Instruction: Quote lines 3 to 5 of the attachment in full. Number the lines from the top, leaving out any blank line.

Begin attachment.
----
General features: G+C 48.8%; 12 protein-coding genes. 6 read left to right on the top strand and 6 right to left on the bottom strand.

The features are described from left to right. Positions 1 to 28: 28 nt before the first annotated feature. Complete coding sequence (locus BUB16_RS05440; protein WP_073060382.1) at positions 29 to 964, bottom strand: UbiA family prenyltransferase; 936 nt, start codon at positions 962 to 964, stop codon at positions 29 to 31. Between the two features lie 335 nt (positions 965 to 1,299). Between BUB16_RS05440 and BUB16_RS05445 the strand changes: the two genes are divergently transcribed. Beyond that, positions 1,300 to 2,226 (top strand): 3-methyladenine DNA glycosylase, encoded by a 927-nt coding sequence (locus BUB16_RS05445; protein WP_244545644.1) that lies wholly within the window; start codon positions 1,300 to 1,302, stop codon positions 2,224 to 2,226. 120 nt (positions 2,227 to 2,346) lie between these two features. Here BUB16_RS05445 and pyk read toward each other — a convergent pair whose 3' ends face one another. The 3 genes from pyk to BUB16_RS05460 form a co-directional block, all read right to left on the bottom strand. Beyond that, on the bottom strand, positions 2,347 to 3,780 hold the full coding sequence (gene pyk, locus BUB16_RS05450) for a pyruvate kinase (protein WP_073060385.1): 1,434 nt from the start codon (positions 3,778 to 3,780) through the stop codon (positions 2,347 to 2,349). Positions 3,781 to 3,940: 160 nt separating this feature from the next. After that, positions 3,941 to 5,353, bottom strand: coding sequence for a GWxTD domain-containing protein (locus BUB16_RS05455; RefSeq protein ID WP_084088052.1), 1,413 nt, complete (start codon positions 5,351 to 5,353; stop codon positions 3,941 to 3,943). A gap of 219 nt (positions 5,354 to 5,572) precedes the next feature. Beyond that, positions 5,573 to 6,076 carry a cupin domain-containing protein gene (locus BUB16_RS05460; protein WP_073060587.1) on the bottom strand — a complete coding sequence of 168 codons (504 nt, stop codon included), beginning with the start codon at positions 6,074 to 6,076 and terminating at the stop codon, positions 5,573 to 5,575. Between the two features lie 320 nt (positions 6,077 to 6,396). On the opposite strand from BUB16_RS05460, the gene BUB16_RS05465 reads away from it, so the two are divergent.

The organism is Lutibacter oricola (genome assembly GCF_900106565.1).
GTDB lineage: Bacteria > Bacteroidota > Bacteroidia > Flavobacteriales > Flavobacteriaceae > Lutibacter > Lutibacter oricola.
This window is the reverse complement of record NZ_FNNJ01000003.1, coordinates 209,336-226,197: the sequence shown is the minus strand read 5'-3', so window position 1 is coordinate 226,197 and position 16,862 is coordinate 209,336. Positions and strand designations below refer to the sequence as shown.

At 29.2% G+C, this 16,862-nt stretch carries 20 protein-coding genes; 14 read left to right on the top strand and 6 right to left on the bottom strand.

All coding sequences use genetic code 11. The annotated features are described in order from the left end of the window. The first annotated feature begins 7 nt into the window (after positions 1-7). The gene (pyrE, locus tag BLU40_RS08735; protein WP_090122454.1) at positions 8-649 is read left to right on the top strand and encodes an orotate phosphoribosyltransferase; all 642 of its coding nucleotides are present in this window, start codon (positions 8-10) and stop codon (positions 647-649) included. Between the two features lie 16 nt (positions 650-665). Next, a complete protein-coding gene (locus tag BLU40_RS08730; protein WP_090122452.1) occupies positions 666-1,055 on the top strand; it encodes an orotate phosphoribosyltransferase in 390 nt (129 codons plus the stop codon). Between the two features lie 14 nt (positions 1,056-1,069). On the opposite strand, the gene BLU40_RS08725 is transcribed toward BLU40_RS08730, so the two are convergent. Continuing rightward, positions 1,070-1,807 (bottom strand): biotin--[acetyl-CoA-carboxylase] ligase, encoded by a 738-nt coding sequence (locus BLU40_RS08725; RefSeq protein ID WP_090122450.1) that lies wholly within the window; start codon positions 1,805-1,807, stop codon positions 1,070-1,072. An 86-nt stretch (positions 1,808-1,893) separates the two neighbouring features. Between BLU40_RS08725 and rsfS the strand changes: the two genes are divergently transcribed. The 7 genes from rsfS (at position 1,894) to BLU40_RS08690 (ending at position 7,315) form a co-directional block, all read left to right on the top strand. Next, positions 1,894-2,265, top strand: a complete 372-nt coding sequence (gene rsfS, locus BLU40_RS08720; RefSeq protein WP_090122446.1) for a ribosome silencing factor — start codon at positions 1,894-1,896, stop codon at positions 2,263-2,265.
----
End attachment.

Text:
The organism is Lutibacter oricola (genome assembly GCF_900106565.1).
GTDB lineage: Bacteria > Bacteroidota > Bacteroidia > Flavobacteriales > Flavobacteriaceae > Lutibacter > Lutibacter oricola.
This window is the reverse complement of record NZ_FNNJ01000003.1, coordinates 209,336-226,197: the sequence shown is the minus strand read 5'-3', so window position 1 is coordinate 226,197 and position 16,862 is coordinate 209,336. Positions and strand designations below refer to the sequence as shown.